RESUMEN: Se realizó un estudio morfométrico en los huesos largos en las dos razas predominantes de pequeños rumiantes del norte de Guinea, zona de Sabana de Nigeria, para determinar sus diferencias anatómicas y proporcionar un medio de que permita diferenciar los restos, de estas dos especies, durante los estudios zooarqueológico y en además en práctica de anatómica. Se utilizaron los miembros pélvicos y pectorales de treinta animales (15 ovejas Yankasa y 15 cabras rojas de Sokoto) de ambos sexos. Los huesos largos de los miembros pectorales considerados fueron: húmero, radio, ulna y III metacarpiano, mientras que en los miembros pélvicos fueron: fémur, fíbula y el III metatarso. Los parámetros considerados fueron los pesos medios, longitudes y diámetros de la extremidad proximal y tercios medio y distal de estos huesos. Los resultados mostraron que existe una diferencia altamente significativa (p <0,001) en la longitud de los huesos largos entre las dos especies. Los huesos en las ovejas Yankasa son significativamente más largos que los de la cabra roja de Sokoto. Además, de las diferencias en el peso, así como los diámetros de los ejes proximal, media y distal de la fíbula entre las dos especies son estadísticamente significativos (p <0,001). Por el contrario, las diferencias en los diámetros proximal y distal del fémur entre las dos especies no son estadísticamente significativas (p> 0,05). Fueron discutidos los factores que pueden ser responsables de estas diferencias. Se concluye que los huesos de las ovejas y cabras Yankasa Red Sokoto, se pueden diferenciar por la disparidad en la longitud de los huesos largos o en la morfometría de la tibia.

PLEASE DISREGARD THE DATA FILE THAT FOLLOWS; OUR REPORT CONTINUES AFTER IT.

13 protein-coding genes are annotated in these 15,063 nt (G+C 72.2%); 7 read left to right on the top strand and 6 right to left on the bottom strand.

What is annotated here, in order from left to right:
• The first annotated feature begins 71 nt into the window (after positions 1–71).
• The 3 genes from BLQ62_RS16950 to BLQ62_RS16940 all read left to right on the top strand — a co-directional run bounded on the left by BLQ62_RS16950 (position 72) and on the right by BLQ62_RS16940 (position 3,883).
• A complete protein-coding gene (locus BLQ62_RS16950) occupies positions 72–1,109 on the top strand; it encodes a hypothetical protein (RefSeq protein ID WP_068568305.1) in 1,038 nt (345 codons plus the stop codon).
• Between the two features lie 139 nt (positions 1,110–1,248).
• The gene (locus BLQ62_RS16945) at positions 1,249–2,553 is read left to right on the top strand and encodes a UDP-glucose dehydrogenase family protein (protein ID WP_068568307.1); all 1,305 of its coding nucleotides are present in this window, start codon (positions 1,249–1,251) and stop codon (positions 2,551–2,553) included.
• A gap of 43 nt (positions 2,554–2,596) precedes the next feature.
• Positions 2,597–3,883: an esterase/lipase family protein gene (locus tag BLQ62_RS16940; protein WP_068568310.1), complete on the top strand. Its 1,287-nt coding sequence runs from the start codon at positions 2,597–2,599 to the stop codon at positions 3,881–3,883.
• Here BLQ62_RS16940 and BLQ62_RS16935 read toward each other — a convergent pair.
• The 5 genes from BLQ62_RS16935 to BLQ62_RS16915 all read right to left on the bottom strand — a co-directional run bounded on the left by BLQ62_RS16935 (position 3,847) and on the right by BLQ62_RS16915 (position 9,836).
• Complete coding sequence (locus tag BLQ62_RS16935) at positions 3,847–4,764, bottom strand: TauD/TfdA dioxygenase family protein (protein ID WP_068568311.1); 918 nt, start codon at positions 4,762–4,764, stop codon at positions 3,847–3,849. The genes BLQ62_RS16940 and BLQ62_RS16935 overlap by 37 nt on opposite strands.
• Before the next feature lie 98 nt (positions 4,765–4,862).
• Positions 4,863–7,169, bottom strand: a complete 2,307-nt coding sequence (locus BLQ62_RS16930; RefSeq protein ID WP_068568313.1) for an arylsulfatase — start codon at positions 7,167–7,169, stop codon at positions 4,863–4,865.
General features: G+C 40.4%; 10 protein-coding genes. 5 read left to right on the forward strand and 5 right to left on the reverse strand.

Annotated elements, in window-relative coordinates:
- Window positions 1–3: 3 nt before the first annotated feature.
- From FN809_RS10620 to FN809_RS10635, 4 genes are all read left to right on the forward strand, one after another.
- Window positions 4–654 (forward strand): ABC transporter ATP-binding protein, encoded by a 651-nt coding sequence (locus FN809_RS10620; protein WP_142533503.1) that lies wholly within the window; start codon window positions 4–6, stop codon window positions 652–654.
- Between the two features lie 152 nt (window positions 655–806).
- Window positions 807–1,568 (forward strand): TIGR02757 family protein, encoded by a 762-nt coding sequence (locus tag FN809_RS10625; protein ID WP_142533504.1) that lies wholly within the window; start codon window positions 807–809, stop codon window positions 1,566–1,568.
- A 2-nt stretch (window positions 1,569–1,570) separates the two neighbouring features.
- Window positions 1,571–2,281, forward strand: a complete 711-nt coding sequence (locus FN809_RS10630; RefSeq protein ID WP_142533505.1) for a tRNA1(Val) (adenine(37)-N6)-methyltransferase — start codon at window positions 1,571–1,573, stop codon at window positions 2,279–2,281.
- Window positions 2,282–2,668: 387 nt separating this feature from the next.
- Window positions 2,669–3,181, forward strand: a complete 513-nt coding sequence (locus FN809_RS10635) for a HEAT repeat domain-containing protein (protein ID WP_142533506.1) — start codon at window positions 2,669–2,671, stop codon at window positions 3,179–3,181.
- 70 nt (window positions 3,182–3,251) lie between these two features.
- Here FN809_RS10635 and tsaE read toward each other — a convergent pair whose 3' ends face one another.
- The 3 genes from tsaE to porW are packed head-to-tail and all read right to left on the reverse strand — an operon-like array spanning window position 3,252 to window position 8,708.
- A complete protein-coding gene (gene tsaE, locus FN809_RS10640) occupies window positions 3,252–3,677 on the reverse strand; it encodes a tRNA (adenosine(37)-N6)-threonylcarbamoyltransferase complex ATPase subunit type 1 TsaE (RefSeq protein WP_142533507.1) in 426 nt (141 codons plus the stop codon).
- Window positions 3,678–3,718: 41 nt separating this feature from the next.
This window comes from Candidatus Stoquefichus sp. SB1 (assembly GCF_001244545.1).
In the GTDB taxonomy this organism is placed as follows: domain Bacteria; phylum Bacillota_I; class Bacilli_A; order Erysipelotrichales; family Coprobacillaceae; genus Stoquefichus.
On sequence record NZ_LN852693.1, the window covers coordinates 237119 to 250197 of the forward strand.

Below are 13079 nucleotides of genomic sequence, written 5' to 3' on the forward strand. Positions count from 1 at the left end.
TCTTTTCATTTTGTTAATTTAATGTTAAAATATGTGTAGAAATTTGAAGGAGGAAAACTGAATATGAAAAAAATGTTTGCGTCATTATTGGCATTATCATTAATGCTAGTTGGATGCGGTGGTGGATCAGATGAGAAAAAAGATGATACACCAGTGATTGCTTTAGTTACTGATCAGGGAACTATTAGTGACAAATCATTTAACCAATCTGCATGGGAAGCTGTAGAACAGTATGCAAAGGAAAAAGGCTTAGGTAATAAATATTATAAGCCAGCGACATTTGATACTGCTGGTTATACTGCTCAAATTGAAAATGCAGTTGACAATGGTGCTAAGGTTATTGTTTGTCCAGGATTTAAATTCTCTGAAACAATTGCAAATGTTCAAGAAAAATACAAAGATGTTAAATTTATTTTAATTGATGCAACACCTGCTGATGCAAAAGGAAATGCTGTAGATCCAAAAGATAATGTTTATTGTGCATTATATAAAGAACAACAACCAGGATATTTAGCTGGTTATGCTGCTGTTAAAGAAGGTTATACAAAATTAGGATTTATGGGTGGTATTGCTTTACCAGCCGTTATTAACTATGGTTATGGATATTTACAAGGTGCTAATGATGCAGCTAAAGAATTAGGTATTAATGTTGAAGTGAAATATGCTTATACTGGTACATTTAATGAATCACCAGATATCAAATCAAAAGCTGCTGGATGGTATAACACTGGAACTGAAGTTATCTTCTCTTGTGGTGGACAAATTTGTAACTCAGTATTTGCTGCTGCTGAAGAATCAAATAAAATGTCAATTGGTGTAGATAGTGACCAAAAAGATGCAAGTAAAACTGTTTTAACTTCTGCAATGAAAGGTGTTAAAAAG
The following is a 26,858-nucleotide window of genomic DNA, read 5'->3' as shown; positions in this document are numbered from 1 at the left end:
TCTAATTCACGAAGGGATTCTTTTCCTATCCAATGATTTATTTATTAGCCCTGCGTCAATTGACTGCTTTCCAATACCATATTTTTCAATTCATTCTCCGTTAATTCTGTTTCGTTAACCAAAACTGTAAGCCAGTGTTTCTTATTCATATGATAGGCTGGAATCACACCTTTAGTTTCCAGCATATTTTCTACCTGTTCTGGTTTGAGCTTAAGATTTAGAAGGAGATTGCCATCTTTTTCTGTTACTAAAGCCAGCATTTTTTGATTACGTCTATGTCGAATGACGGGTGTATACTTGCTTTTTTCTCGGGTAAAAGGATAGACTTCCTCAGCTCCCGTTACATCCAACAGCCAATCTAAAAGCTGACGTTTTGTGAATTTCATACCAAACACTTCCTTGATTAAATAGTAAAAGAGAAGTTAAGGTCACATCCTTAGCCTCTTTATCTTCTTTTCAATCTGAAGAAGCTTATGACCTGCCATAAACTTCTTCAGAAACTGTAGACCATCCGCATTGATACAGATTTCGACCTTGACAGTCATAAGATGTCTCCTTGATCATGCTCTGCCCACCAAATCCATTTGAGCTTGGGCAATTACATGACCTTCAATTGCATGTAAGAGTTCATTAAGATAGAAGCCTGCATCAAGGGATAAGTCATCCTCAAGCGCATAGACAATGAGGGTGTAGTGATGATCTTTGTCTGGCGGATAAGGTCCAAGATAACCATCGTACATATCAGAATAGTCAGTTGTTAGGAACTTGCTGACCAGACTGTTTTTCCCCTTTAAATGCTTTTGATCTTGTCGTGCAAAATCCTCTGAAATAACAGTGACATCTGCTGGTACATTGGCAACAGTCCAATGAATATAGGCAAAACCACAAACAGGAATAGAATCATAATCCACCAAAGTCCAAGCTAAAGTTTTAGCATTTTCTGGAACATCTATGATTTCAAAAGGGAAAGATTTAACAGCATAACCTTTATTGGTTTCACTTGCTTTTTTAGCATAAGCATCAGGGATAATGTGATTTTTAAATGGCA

PALABRAS CLAVE: Oveja Yankasa; Cabra roja; Huesos largos.


Sheep and goats belong to the tribe Caprini of the family Bovidae in the sub-order Ruminantia of the order Artiodactyla (Zeuner, 1963; Epstein, 1971; Corbet, 1978; Corbet & Hill, 1980; Ryder, 1984). The tribe Caprini is comprised of five genera. Two of these genera, Capra and Heniitragus, are true goats; one genus, Ovis, is the sheep; Other two genera, Ammotragus and Pseudois are goat-like sheep or sheep-like goats (Wilson, 1991).

Although there are considerable numbers of morphological differences between the two species, the most simple and effective visual way of distinguishing sheep from goats is the carriage of the tail. In all domestic forms, goats' tails are erect while those of sheep are pendent (Ryder). The male goats also have beard and caudal (tail) scent glands